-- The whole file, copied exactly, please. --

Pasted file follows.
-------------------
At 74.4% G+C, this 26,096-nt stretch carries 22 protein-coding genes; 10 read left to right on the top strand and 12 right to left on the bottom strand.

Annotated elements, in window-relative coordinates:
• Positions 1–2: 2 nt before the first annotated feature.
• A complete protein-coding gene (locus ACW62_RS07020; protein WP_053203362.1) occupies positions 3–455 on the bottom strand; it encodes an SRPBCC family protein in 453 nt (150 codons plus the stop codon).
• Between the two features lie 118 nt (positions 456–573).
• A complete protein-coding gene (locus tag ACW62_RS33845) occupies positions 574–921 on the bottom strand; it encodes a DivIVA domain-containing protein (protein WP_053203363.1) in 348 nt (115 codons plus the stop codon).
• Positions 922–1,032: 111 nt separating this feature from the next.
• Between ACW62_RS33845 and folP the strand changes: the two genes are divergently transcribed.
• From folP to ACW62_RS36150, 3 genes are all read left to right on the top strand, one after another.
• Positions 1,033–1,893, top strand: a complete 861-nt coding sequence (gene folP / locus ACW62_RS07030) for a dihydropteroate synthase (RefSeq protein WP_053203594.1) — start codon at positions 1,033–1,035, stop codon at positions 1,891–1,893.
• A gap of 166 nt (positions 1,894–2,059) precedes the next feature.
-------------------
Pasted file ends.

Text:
At 74.4% G+C, this 26,096-nt stretch carries 22 protein-coding genes; 10 read left to right on the top strand and 12 right to left on the bottom strand.

Annotated elements, in window-relative coordinates:
• Positions 1–2: 2 nt before the first annotated feature.
• A complete protein-coding gene (locus ACW62_RS07020; protein WP_053203362.1) occupies positions 3–455 on the bottom strand; it encodes an SRPBCC family protein in 453 nt (150 codons plus the stop codon).
• Between the two features lie 118 nt (positions 456–573).
• A complete protein-coding gene (locus tag ACW62_RS33845) occupies positions 574–921 on the bottom strand; it encodes a DivIVA domain-containing protein (protein WP_053203363.1) in 348 nt (115 codons plus the stop codon).
• Positions 922–1,032: 111 nt separating this feature from the next.
• Between ACW62_RS33845 and folP the strand changes: the two genes are divergently transcribed.
• From folP to ACW62_RS36150, 3 genes are all read left to right on the top strand, one after another.
• Positions 1,033–1,893, top strand: a complete 861-nt coding sequence (gene folP / locus ACW62_RS07030) for a dihydropteroate synthase (RefSeq protein WP_053203594.1) — start codon at positions 1,033–1,035, stop codon at positions 1,891–1,893.
• A gap of 166 nt (positions 1,894–2,059) precedes the next feature.